Last month concluded the two-year legislative term of the Ohio Legislature. Final work was completed mid-December, known as “lame-duck.” Priority pieces of legislation from both the House, Senate and Governor’s office were passed in these final days. The legislature tackled a wide-range of items, from distributing ARPA funding and voting law reform, to drilling gas on public lands. Any legislation that did not get passed and signed by the Governor is now dead and must be re-introduced this year to start the committee process back up again.
We are pleased to report we found success in lame-duck with one of your top priorities, preemption of the ban of pesticide use on private property. As you are well aware, an out of state group called Beyond Pesticide has been advocating to local governments to ban the use of pesticides. They have a model municipal resolution on their website that advocates local governments adopt a ban for the use of pesticide on local government property, such as metro park ball fields for example. A plan was put together to stop this movement.
Working with your organization, we established a legislative advocacy plan to ask for an amendment to be accepted that would preempt local governments from regulating or banning the sale, purchase, storage, distribution, use, or application of a registered pesticide on private property and private property open to the public (golf courses). This would give all authority to future proposals beyond pesticide proposed to be done at the state level through the legislature, and not individual local governments.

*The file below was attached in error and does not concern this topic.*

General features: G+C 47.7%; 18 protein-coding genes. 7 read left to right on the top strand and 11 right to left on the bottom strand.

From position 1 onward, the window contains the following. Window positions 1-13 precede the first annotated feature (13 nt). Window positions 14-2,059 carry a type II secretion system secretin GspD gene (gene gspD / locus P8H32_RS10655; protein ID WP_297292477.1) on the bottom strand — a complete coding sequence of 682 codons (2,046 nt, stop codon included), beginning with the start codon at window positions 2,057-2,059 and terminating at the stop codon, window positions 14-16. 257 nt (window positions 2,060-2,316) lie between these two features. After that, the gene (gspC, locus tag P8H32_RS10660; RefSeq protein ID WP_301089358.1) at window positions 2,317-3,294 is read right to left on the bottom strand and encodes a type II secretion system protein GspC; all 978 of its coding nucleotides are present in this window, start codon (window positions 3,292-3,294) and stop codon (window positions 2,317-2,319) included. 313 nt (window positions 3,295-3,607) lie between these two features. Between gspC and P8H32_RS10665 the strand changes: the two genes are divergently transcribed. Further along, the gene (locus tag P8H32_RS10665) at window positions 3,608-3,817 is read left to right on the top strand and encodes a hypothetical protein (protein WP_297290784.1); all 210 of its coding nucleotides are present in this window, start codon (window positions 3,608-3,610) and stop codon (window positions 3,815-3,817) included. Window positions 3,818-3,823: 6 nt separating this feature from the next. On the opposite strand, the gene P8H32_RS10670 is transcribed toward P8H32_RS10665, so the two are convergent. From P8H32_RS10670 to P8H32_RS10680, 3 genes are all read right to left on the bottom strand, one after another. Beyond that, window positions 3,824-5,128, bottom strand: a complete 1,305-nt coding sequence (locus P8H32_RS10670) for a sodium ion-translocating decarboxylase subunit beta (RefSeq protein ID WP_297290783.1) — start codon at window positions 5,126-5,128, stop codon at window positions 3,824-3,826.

We proposed the amendment and met with several key legislators in both the Ohio House and Senate to identify if such an amendment was possible. Throughout talks in the Spring, Summer and into Fall we had many positive conversations and garnered widespread support within the Republican Statehouse. During the final days of lame-duck, our efforts paid off! Representative Kyle Koehler (Springfield) was the sponsor of House Bill 507, which had several clean up items to Ohio’s agricultural law. Rep. Koehler supported putting our amendment into his bill. Chairman Tim Schaffer (Licking) of the Senate Agricultural committee spearheaded getting the amendment included in HB 507 before passing the bill out of committee. Eventually the full Senate and House both voted on and passed the bill with the amendment included. The last step was Governor DeWine signing the legislation into law.
Because of other changes included in HB 507, most notably provisions to allow drilling on public lands, environmental groups were putting a lot of pressure on the Governor to veto the bill entirely. We want to work providing the Governor’s team on why this bill and our language were vital to the lawncare industry and your business. We were pleased the Governor finally signed HB 507 into law in early January. This new law will go into effect in early Spring.
It was a great overall team effort from members within your organization to the outside lobbying groups working on your behalf and we look forward to working on many other important issues with you this coming year.
Special Thanks to our Lobby Team!